It’s strange to say I know, but I have never really liked him. Shock-horror. I don’t think he really manages to connect with scripts. His recent claims that he was drunk on a fair amount of his Harry Potter sets might have been a valid explanation for this though, so I was excited to see what he could do, given something totally different from his wizarding world. Unfortunately I don’t really like him in this film either. He seems stiff and unwilling to really convey emotion to its full extent. I don’t think my attitude on him will change until I see him in something that he wows me with either. I honestly feel like he wasn’t a good lead or able to carry the film that successfully. Perhaps because he was trying to act as a widower and father, totally different to his usual schoolboy role, and also the fact that he was interacting with people at least twice his age as his equal. Things just didn’t seem to fit all that well and it had me a bit distracted.

As Arthur, Radcliff is stiff and unconvincing. His difficulty in conveying emotion and making the audience feel for his character is apparent; he doesn’t seem to connect with the script in ways that he should. All we really see him do is run around a haunted house like he’s solving a mystery with Scooby Doo and the gang.

Maybe because he was acting as a widowed father or maybe because he was interacting with people at least twice his age as his equal, but his transition from Potter to Kipps was hard to accept. Maybe he’s just not that great an actor. One thing’s for sure, Radcliff didn’t fully engage with the script and his inability has the audience distracted. Or making countless quips about why he doesn’t just get his wand out.

The Woman in Black is a film full of jumps and surprises that are bound to shock the audience, but this horror isn’t like that of what we have recently become accustomed to – that being countless gore and slasher films. The film relies more on its reputation – being the book and play adaptation – to please its fans, rather than creating new ones through an innovative take on the story. It does have genuinely scary bits though and is a good old throw back to traditional ghost stories, but that is its only real mechanism of scaring the audience. It’s a semi-successful horror with a few jumpy bits and unless you’re an avid Radcliff fan, it won’t leave you feeling any better for watching it.

Star Rating: 5.5/10

Directed by James Watkins.

Running time 95 minutes.

In Time (2011)

“How can you live with yourself watching people die right next to you?”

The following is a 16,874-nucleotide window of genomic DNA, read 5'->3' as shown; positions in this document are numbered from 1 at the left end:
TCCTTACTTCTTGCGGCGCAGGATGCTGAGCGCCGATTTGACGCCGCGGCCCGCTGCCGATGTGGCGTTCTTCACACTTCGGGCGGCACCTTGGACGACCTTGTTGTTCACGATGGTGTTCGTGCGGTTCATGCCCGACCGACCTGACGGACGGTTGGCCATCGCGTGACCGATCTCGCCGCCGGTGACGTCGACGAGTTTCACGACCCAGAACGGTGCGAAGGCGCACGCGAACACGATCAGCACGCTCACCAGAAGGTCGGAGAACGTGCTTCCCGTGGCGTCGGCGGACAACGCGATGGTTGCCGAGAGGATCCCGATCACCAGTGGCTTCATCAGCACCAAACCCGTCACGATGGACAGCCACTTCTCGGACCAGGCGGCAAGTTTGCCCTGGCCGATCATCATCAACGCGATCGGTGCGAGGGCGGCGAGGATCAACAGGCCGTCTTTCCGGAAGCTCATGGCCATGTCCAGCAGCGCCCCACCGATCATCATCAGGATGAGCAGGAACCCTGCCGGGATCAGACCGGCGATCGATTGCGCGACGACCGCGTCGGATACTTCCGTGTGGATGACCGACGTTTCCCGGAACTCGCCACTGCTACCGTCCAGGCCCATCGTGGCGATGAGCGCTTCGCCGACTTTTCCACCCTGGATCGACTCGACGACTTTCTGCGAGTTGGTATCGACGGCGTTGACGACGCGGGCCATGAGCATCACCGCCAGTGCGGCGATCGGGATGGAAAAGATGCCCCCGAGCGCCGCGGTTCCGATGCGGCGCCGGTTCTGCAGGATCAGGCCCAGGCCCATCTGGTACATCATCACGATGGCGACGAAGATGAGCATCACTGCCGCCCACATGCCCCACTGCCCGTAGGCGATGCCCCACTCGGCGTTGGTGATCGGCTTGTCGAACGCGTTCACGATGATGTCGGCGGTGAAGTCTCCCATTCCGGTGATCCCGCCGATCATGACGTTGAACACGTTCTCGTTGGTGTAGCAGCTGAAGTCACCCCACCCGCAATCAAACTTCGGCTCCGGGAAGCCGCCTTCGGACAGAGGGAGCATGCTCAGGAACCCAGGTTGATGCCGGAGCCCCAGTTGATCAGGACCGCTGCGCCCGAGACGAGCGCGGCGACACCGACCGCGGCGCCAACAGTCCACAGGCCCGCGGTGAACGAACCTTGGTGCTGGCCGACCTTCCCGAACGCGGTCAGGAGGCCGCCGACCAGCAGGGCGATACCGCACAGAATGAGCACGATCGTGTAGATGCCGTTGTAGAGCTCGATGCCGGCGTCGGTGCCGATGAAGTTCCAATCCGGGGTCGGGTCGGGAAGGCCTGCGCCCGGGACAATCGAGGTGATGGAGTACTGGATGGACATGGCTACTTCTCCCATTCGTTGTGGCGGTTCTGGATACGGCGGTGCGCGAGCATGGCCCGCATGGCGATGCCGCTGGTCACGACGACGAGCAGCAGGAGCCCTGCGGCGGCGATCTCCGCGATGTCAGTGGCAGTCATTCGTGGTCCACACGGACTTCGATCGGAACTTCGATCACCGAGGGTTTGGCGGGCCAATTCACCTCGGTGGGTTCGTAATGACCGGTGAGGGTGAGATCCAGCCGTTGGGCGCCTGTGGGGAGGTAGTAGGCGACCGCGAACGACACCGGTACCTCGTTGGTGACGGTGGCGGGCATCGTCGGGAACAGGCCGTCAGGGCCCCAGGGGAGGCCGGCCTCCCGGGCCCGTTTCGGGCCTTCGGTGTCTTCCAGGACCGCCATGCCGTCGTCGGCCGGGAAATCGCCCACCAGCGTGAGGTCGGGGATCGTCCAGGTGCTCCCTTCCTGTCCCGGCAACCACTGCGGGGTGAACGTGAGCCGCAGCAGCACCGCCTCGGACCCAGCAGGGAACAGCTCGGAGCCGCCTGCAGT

Cast: Justin Timberlake, Amanda Seyfried and Cillian Murphy

This is a world where the rich live forever and the poor must do whatever means necessary to live a day longer.

In this futuristic dystopia, time is literally money. At 25 people stop ageing and are given just one more year to live. Will, being poor (or you could say being one of the 99%) is just trying to get through each day as it comes..

When Will is gifted one hundred years by a rich, old man though, the timekeepers (aka the authoritarians) suspect foul play and set off after Will, who they accuse of murder. Wanting to rebel against the system that favours the rich and neglects the poor, Will finds an unlikely alliance with Sylvia, daughter to tycoon Philippe Weis, and works his way to becoming a modern day Robin Hood/ Bonnie and Clyde.

Niccol’s an anti-capitalist allegory, while maybe seeming promising, turns out to be a bit heavy handed and clunky. We never are told why everybody is living by this time constraint device or as to who is in charge, so to speak.

The acting is okay, but nothing Oscar worthy. Justin Timberlake is certainly establishing his name in the acting industry rather than being the kid who sings, and he does seem to have developed from his early days. He was actually alright in the film. But seeing Olivia Wilde as his mother really freaked me out. I thought they were gonna get it on when I initially saw the two of them together. And then I couldn’t concentrate.

Mad Men’s Vincent Kartheiser also made an appearance as a time-tycoon. I think he should stick to 60s America though, he didn’t seem too motivated or emotional in any of the ‘distressing’ scenes. Amanda Seyfried was a bit boring for me too. The ginger wig is plain awful and if the people of this dystopian future are really in a literal race against time, why is she still wearing 6 inch heels?

Good concept, well executed, but it lacked in character development and overall roundness, there was no real foundation for the film to be built on. Just a bit meh.

Star rating:  5/10

Directed by Andrew Niccol.

Running time 109 minutes.